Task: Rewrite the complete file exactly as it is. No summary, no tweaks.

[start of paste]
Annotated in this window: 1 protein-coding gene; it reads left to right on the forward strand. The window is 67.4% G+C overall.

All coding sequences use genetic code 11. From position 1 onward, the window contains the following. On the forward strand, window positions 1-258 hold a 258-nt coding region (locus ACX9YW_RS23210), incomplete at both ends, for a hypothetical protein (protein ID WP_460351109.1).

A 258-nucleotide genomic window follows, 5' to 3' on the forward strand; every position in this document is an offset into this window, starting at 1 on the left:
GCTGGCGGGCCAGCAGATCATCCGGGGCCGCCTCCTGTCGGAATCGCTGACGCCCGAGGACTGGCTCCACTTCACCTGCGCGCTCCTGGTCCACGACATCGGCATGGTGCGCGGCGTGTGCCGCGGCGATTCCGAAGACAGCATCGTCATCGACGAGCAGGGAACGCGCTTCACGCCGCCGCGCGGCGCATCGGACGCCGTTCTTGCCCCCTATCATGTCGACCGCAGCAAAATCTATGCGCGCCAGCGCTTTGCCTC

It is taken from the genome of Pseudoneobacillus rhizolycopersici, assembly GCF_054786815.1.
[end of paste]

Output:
Annotated in this window: 1 protein-coding gene; it reads left to right on the forward strand. The window is 67.4% G+C overall.

All coding sequences use genetic code 11. From position 1 onward, the window contains the following. On the forward strand, window positions 1-258 hold a 258-nt coding region (locus ACX9YW_RS23210), incomplete at both ends, for a hypothetical protein (protein ID WP_460351109.1).

A 258-nucleotide genomic window follows, 5' to 3' on the forward strand; every position in this document is an offset into this window, starting at 1 on the left:
GCTGGCGGGCCAGCAGATCATCCGGGGCCGCCTCCTGTCGGAATCGCTGACGCCCGAGGACTGGCTCCACTTCACCTGCGCGCTCCTGGTCCACGACATCGGCATGGTGCGCGGCGTGTGCCGCGGCGATTCCGAAGACAGCATCGTCATCGACGAGCAGGGAACGCGCTTCACGCCGCCGCGCGGCGCATCGGACGCCGTTCTTGCCCCCTATCATGTCGACCGCAGCAAAATCTATGCGCGCCAGCGCTTTGCCTC

It is taken from the genome of Pseudoneobacillus rhizolycopersici, assembly GCF_054786815.1.